AskERIC Lesson Plans
Lesson Plan #:AELP-PHY0016


Erosion

An AskERIC Lesson Plan


May 1994

These lesson plans are the result of the work of the teachers who have attended the Columbia Education Center's Summer Workshop. CEC is a consortium of teacher from 14 western states dedicated to improving the quality of education in the rural, western, United States, and particularly the quality of math and science Education. CEC uses Big Sky Telegraph as the hub of their telecommunications network that allows the participating teachers to stay in contact with their trainers and peers that they have met at the Workshops.

Dorothy Stetsko, West Park Elementary, Fresno, CA

Appropriate for grades K-4.

OVERVIEW: No matter where you look, the land you see is a battleground. On one side of the battle are the forces beneath the surface. These forces cause the crust to be faulted, folded, tilted, and lifted. On the other side of the battle are the natural processes of weathering and erosion. Once rock has been broken up by weathering the small pieces can be moved by water, ice, wind, or gravity. Everything that happens to cause rocks to be carried away is called erosion.

PURPOSE: The following activities will demonstrate to students various types of erosion.The purpose of these activities is to increase students awareness to the point where they can make intelligent decisions on proper land use.

OBJECTIVES: Students will be able to:

  1. Identify the different types of erosion.
  2. Identify the effect of ice on land.
  3. Identify the effect of wind on land.
  4. Identify the effect if water on landforms.
ACTIVITIES:
  1. Sand Dunes: How do sand dunes form? Place sand in a pile and blow gently from one side. Observe what happens. What happens when you blow on the sand? Could you make the whole pile move if you blew long enough?
  2. Windblown Deposits: Collect the following: newspaper, dry sand in jar with lid, box lid, spoon, water, paper, and pencil. Place the box lid on the center of the paper. Remove the lid from the sand and place it inside the box lid near the center. Blow gently on the sand, increase the strength of your breath until sand is being thrown from the lid. Continue blowing for 5 to 10 seconds at this rate. Examine the material in the paper by rubbing your finger over it. Do the same to the material trapped in the box lid. Which is finer? Why?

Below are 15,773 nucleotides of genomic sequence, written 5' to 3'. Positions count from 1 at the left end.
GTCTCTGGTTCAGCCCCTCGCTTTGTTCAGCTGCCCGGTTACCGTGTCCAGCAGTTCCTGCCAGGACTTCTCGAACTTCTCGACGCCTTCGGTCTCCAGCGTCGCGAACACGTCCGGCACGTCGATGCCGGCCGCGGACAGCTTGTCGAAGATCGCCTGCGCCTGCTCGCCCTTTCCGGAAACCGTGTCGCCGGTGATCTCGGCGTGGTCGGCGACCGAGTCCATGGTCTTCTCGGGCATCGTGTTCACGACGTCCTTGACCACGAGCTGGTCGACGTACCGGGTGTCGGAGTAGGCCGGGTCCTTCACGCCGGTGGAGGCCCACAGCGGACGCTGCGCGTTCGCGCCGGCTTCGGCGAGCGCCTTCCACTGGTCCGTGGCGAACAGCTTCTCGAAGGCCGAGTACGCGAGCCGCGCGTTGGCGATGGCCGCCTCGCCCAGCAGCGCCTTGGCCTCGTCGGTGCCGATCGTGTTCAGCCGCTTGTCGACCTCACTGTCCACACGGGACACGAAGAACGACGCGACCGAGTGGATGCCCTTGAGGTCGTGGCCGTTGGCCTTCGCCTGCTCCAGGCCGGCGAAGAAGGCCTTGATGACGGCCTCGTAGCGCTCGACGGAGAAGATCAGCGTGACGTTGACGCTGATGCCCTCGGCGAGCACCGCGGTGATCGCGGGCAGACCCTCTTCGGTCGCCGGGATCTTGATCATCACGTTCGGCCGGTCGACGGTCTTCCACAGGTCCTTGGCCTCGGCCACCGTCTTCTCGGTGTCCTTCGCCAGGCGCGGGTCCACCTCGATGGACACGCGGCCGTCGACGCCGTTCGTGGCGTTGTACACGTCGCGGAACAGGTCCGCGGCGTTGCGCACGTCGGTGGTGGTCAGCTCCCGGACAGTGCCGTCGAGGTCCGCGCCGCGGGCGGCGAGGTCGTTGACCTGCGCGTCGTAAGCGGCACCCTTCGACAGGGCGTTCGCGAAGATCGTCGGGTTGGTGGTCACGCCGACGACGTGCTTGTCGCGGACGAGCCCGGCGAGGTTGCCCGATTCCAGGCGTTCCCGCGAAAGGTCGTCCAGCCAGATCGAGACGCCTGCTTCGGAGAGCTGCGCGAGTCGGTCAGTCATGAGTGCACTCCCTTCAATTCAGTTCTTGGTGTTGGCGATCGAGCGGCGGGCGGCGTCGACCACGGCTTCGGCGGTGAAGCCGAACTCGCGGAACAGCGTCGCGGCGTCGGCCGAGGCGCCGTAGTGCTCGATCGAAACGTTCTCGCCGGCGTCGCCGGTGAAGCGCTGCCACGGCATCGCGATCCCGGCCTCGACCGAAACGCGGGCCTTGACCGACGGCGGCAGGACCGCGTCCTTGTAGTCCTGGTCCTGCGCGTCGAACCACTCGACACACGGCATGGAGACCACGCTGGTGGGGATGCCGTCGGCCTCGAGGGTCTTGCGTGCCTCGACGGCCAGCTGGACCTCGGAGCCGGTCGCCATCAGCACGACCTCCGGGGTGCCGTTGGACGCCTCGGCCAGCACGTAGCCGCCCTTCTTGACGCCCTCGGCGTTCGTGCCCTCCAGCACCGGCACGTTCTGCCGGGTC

3. Water Weight Erosion: How does the weight of water affect the earth? Find a spot of bare dry earth. Pour a cupful of water on it. Repeat on the same spot, but this time hold the cup from as high a distance as possible. Observe, how did the earth change when you poured your first cupful of water? How did it change when you poured the second cupful from a greater height? Can you relate this to changes caused by the weight of water in various places around the earth?
  4. Glaciers and Erosion: How does the movement of glaciers cause erosion? Take a 12 inch square piece of aluminum foil and form it into a box shape with edges about 2 inches high. Put it in a freezer overnight. Remove the block. Rub over some clay. What did the block of ice feel like? What happened when you rubbed it over clay? How can you relate this to glaciers?
  5. Glacial Erosion: Collect the following materials: ice cube, sand (about 1 spoonful), modeling clay, paper towel, pencil, and paper. Press the ice cube lightly on the flat surface of the modeling clay. Move it back and forth several times. Does anything happen to the clay? To the ice? Place a small pile on the surface of the clay. Place the ice cube over the sand on the clay. Let it sit for about one minute. Pick up the ice cube and look at the surface that had been on the sand. Describe what you see. Place the ice cube back in the same position and move the ice back and forth on the sandy surface of the clay a few times. Remove the ice cube and gently wipe the excess sand off the surface of the clay. Describe the surface of the clay when it was rubbed by the sand and ice. How would this compare with the surface of the land when rock and other materials are dragged over it by a glacier?
  6. Landslides: Why do hills and mountains that seem very solid in dry weather develop major landslides after prolonged rains? Build a sand castle. After you have it shaped firmly, pour some water on it. Pour the water slowly and gently. Keep pouring until the sand can absorb no more water. What happened at first? What happened finally? How can you compare this to rainfall and mountains?
RESOURCES/MATERIALS NEEDED: All listed above.

TYING IT ALL TOGETHER: The natural process of erosion works slowly but surely. In hundreds of thousands of years, erosion can wear away a mountain until it is level with the plain. The more that students know about the causes and preventions of erosion, the more they can do to wisely use the land and not destroy and/or misuse it.


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